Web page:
Yeah, I mean,
I guess what it demands, I don't want to make it just simply countercultural as if that's the measure it is, Christian practice needs to be indexed to what God desires for us and for his world. And insofar as that runs counter to the idolatrous forms in which we've set up our societies, then it will be countercultural. Do you see that there's, there's just a important qualification there because there is the possibility I see I don't ever want to hold out the possibility and I think this has happened at times, and still does in certain ways in which a culture can actually be captivated by gospel effects and culture can have an adopted rhythms that are themselves more aligned. So it's not just being anti, it's, it's being rightly ordered and in cases like consumerism, I would say that what that means is Yes, absolutely. Christian formation has to look like an alternative formation a counter formation to the cultural liturgies in which we find ourselves.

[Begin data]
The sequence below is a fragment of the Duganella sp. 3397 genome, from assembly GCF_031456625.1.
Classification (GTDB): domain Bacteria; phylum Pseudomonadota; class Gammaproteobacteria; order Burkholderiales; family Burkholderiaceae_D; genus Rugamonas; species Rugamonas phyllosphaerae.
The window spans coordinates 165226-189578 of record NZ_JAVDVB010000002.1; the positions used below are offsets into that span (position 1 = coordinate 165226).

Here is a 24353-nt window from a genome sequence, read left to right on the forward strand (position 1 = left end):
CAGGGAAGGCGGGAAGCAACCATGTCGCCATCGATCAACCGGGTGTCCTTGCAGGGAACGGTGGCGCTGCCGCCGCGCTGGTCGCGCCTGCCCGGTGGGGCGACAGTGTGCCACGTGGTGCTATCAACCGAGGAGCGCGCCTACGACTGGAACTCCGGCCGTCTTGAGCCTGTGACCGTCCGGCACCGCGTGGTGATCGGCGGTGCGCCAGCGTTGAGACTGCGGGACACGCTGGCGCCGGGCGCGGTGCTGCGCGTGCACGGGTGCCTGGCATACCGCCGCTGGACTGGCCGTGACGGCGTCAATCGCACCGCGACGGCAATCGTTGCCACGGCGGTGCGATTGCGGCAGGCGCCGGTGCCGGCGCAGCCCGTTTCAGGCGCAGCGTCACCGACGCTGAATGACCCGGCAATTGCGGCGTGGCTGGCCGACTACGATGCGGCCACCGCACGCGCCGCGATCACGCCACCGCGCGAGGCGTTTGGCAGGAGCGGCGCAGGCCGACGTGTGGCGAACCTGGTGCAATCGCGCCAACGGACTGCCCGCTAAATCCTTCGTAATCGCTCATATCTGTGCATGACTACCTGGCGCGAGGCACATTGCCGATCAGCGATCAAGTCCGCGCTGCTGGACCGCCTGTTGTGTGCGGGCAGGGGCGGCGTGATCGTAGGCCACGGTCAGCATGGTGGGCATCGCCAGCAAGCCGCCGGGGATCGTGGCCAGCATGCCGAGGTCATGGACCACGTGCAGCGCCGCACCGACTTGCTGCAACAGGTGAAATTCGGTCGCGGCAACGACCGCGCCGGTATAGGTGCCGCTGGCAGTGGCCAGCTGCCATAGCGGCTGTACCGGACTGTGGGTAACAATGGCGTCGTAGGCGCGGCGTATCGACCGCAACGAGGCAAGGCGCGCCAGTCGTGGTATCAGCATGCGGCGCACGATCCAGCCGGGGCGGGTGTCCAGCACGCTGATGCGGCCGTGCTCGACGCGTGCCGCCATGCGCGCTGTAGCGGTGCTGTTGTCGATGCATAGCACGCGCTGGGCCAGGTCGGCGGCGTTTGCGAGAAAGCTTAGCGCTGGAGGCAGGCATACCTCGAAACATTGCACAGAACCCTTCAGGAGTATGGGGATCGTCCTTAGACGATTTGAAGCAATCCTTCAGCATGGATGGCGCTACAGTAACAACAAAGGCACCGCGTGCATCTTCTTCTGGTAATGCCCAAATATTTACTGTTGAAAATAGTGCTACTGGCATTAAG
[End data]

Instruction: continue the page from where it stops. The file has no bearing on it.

Yes, thank you. Thank you very much for that clarification. What does this mean for discipleship? Would you be willing to speak about maybe practical ways that pastors or lay leaders in their congregations could apply some of this thinking to the practices of discipleship?
Yes, we could say this. So okay, a few things. First of all,